According to the Boston Globe, lawyers for the former employees accuse the company of dragging its feet after agreeing to reinstate health and life insurance benefits.
Polaroid has replied that it hadn't yet reached an agreement with the retirees.
The retirees' lawyers said they negotiated a verbal agreement five weeks ago with lawyers for Polaroid, unsecured creditors, and bank lenders; it called for Polaroid to use money from an insurance settlement to partially pay for renewed benefits for the retirees. But Polaroid has failed to follow through, the lawyers said.
Polaroid lawyers "have jerked us around for long enough," said one of the retirees' lawyers, Al Gray. "We've stayed absolutely quiet for the last five weeks, and we're tired of waiting. We've been repeatedly told it's forthcoming."
Polaroid spokesman Skip Colcord said the company is still negotiating with the retirees but hasn't yet reached an agreement.
"We continue to negotiate in good faith and feel the [bankruptcy] court is the most appropriate forum for responding to the concerns of the retirees committee," Colcord said.
The Globe notes that Polaroid for years provided generous benefits for its retirees, paying most of their health care premiums and providing life insurance coverage. But Polaroid canceled those benefits on the eve of its Oct. 12 bankruptcy filing. The company said it could no longer afford the $20 million annual expense of the benefits.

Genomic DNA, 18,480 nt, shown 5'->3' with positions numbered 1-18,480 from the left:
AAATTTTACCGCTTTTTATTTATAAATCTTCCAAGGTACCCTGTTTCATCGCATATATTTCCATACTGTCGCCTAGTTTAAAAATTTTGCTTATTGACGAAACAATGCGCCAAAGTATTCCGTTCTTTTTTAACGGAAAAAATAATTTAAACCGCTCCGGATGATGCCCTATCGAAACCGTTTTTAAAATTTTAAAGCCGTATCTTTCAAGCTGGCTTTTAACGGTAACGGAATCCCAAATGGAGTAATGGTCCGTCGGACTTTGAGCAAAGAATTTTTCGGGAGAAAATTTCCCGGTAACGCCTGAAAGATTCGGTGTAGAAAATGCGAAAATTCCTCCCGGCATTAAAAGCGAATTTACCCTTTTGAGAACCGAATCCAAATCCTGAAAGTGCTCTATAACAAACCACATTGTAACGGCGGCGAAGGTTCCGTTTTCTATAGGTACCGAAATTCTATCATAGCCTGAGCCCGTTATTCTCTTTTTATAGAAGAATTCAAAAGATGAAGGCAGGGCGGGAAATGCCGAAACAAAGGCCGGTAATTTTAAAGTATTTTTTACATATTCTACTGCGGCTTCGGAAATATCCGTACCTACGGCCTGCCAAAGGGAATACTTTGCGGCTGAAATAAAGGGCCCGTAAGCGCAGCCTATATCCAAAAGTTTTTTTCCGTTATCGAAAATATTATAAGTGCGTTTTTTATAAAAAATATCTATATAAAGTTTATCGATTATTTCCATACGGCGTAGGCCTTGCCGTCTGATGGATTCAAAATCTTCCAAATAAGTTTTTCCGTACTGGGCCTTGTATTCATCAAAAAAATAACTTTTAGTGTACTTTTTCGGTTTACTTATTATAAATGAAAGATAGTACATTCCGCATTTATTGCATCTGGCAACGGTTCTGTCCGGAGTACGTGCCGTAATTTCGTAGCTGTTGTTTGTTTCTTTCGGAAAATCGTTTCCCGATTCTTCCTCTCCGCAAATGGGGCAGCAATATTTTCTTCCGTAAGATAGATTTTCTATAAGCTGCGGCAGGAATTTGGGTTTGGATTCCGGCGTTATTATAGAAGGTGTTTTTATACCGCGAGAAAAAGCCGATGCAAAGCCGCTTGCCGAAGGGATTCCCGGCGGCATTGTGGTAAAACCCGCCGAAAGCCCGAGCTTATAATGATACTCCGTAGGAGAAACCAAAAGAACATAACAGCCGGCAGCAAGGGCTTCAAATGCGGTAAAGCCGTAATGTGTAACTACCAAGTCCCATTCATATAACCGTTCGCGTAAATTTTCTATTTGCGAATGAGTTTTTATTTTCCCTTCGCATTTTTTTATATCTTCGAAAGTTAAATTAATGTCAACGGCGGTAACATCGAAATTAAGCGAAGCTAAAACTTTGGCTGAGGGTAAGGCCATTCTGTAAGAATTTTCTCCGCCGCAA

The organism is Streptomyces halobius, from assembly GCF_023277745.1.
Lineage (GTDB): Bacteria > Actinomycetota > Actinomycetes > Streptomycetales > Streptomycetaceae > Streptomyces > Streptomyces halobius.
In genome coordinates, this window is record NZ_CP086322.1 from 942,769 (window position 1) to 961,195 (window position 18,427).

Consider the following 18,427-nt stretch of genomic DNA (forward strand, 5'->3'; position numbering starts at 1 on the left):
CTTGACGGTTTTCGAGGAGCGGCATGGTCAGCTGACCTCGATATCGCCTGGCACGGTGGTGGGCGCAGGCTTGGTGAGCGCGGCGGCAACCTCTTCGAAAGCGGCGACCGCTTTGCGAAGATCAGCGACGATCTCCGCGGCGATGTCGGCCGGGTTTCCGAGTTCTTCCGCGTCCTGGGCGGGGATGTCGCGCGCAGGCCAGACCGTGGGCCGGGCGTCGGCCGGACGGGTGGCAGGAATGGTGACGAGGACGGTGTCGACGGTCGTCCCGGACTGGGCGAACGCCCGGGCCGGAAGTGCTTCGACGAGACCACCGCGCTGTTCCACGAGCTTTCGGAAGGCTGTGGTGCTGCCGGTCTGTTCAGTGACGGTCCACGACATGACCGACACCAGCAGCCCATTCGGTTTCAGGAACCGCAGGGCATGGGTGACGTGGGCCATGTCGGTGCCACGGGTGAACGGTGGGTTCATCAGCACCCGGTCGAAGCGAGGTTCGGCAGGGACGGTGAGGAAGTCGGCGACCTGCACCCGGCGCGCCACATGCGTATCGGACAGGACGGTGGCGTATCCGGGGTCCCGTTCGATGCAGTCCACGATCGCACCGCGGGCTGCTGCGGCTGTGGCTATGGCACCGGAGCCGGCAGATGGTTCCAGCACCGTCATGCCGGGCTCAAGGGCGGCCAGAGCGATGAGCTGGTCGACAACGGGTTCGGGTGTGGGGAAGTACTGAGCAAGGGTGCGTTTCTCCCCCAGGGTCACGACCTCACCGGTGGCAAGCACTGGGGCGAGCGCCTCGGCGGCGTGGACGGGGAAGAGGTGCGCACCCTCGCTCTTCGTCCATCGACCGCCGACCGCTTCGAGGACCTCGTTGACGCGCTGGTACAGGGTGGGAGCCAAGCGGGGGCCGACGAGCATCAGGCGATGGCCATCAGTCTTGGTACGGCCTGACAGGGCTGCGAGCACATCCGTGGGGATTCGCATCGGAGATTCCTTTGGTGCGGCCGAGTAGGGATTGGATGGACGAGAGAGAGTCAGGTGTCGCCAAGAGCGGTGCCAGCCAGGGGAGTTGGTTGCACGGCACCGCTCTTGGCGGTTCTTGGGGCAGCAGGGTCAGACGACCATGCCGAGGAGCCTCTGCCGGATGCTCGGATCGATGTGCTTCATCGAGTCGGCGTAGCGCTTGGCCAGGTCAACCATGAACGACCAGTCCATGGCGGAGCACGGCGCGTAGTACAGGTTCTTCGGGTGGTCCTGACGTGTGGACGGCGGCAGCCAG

That left many retirees, including some who were facing life-threatening illnesses, without health insurance for a time. Later, the Polaroid Retirees Association persuaded the company to sponsor a "Medigap" plan, which provides additional coverage to those over 65 for health care not covered by Medicare. Despite its sponsorship, Polaroid does not pay for the plan.
In January, according to the Globe, a group representing the retirees won full standing to participate in the bankruptcy proceeding in Wilmington, Del. The retirees committee has argued that because Polaroid didn't properly notify retirees of the cancellation of benefits prior to the bankruptcy filing, they were still in effect when the company sought protection from creditors. As a result, the retirees contend, only U.S. Bankruptcy Judge Peter J. Walsh can decide whether Polaroid can terminate the benefits.
Gray said he believed his group had reached an agreement that would reinstate the benefits, but Polaroid hasn't held up its end of the bargain.
To view the Boston Globe article, click here.
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aroid, the Cambridge, Mass.-based camera maker that recently filed for bankruptcy protection, finds itself in a new dispute with its retirees over benefits.